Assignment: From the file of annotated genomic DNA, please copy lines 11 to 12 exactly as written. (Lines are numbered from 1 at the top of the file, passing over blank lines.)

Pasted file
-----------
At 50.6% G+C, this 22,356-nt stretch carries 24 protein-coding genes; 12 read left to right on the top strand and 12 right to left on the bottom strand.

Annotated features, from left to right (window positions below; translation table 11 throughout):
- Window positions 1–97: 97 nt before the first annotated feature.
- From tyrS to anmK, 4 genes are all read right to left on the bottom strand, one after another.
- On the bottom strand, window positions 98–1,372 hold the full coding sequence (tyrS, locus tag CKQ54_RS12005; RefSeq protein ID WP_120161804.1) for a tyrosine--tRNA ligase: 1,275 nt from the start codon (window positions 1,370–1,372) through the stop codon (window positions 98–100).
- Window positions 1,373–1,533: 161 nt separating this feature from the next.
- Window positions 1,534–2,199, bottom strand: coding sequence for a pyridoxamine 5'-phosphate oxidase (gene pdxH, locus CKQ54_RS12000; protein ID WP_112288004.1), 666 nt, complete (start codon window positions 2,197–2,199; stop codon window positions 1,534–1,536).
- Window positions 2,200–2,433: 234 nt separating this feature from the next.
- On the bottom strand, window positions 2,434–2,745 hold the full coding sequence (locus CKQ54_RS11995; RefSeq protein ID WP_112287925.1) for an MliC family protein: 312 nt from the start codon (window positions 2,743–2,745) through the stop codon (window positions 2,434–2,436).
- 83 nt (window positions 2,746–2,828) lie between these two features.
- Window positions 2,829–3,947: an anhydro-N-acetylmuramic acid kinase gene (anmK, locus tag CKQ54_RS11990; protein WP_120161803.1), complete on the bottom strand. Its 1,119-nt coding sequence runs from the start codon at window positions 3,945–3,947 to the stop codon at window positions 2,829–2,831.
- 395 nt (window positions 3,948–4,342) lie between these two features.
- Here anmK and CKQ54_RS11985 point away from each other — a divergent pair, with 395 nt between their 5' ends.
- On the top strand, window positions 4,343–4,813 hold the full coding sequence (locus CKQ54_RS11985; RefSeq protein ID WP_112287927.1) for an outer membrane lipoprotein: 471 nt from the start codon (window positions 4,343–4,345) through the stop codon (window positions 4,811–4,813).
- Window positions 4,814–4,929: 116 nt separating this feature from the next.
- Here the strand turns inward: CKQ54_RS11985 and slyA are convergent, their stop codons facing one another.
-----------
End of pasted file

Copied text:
- Window positions 2,829–3,947: an anhydro-N-acetylmuramic acid kinase gene (anmK, locus tag CKQ54_RS11990; protein WP_120161803.1), complete on the bottom strand. Its 1,119-nt coding sequence runs from the start codon at window positions 3,945–3,947 to the stop codon at window positions 2,829–2,831.
- 395 nt (window positions 3,948–4,342) lie between these two features.